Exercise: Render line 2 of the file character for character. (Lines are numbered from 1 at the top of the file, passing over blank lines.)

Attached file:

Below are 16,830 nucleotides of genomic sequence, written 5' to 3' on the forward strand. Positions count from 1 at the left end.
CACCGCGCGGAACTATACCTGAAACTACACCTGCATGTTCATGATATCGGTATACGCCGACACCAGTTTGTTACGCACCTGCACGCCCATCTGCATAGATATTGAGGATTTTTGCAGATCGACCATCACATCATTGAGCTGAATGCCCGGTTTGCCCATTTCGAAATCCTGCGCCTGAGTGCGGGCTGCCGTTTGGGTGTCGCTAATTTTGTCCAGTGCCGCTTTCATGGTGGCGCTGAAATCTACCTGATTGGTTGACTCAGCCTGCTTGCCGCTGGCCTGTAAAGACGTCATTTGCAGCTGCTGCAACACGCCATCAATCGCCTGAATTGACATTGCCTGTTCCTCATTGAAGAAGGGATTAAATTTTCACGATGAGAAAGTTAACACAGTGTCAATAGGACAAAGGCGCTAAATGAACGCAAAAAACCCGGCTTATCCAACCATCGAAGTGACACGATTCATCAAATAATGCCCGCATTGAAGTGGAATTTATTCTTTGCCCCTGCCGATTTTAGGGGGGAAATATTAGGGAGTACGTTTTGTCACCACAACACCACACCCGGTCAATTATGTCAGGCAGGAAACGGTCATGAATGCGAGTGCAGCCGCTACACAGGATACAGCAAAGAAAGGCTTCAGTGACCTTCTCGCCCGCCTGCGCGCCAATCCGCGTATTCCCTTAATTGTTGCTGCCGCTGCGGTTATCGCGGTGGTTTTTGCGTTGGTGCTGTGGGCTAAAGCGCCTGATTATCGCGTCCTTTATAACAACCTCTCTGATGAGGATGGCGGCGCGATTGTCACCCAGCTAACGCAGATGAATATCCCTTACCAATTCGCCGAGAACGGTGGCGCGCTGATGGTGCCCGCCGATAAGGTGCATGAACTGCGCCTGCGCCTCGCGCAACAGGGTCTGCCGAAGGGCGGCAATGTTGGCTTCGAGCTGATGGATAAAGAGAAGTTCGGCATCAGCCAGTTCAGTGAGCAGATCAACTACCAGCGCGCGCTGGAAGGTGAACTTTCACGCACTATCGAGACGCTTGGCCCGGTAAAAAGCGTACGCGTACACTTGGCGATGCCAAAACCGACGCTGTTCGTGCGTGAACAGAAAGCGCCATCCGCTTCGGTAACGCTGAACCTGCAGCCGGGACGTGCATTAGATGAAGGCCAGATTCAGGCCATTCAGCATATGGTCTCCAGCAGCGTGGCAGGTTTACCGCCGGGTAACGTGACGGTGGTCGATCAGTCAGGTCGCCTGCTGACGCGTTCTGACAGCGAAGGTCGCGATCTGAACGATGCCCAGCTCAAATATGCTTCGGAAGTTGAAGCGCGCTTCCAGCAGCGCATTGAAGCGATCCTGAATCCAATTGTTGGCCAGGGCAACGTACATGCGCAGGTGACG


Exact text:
CACCGCGCGGAACTATACCTGAAACTACACCTGCATGTTCATGATATCGGTATACGCCGACACCAGTTTGTTACGCACCTGCACGCCCATCTGCATAGATATTGAGGATTTTTGCAGATCGACCATCACATCATTGAGCTGAATGCCCGGTTTGCCCATTTCGAAATCCTGCGCCTGAGTGCGGGCTGCCGTTTGGGTGTCGCTAATTTTGTCCAGTGCCGCTTTCATGGTGGCGCTGAAATCTACCTGATTGGTTGACTCAGCCTGCTTGCCGCTGGCCTGTAAAGACGTCATTTGCAGCTGCTGCAACACGCCATCAATCGCCTGAATTGACATTGCCTGTTCCTCATTGAAGAAGGGATTAAATTTTCACGATGAGAAAGTTAACACAGTGTCAATAGGACAAAGGCGCTAAATGAACGCAAAAAACCCGGCTTATCCAACCATCGAAGTGACACGATTCATCAAATAATGCCCGCATTGAAGTGGAATTTATTCTTTGCCCCTGCCGATTTTAGGGGGGAAATATTAGGGAGTACGTTTTGTCACCACAACACCACACCCGGTCAATTATGTCAGGCAGGAAACGGTCATGAATGCGAGTGCAGCCGCTACACAGGATACAGCAAAGAAAGGCTTCAGTGACCTTCTCGCCCGCCTGCGCGCCAATCCGCGTATTCCCTTAATTGTTGCTGCCGCTGCGGTTATCGCGGTGGTTTTTGCGTTGGTGCTGTGGGCTAAAGCGCCTGATTATCGCGTCCTTTATAACAACCTCTCTGATGAGGATGGCGGCGCGATTGTCACCCAGCTAACGCAGATGAATATCCCTTACCAATTCGCCGAGAACGGTGGCGCGCTGATGGTGCCCGCCGATAAGGTGCATGAACTGCGCCTGCGCCTCGCGCAACAGGGTCTGCCGAAGGGCGGCAATGTTGGCTTCGAGCTGATGGATAAAGAGAAGTTCGGCATCAGCCAGTTCAGTGAGCAGATCAACTACCAGCGCGCGCTGGAAGGTGAACTTTCACGCACTATCGAGACGCTTGGCCCGGTAAAAAGCGTACGCGTACACTTGGCGATGCCAAAACCGACGCTGTTCGTGCGTGAACAGAAAGCGCCATCCGCTTCGGTAACGCTGAACCTGCAGCCGGGACGTGCATTAGATGAAGGCCAGATTCAGGCCATTCAGCATATGGTCTCCAGCAGCGTGGCAGGTTTACCGCCGGGTAACGTGACGGTGGTCGATCAGTCAGGTCGCCTGCTGACGCGTTCTGACAGCGAAGGTCGCGATCTGAACGATGCCCAGCTCAAATATGCTTCGGAAGTTGAAGCGCGCTTCCAGCAGCGCATTGAAGCGATCCTGAATCCAATTGTTGGCCAGGGCAACGTACATGCGCAGGTGACG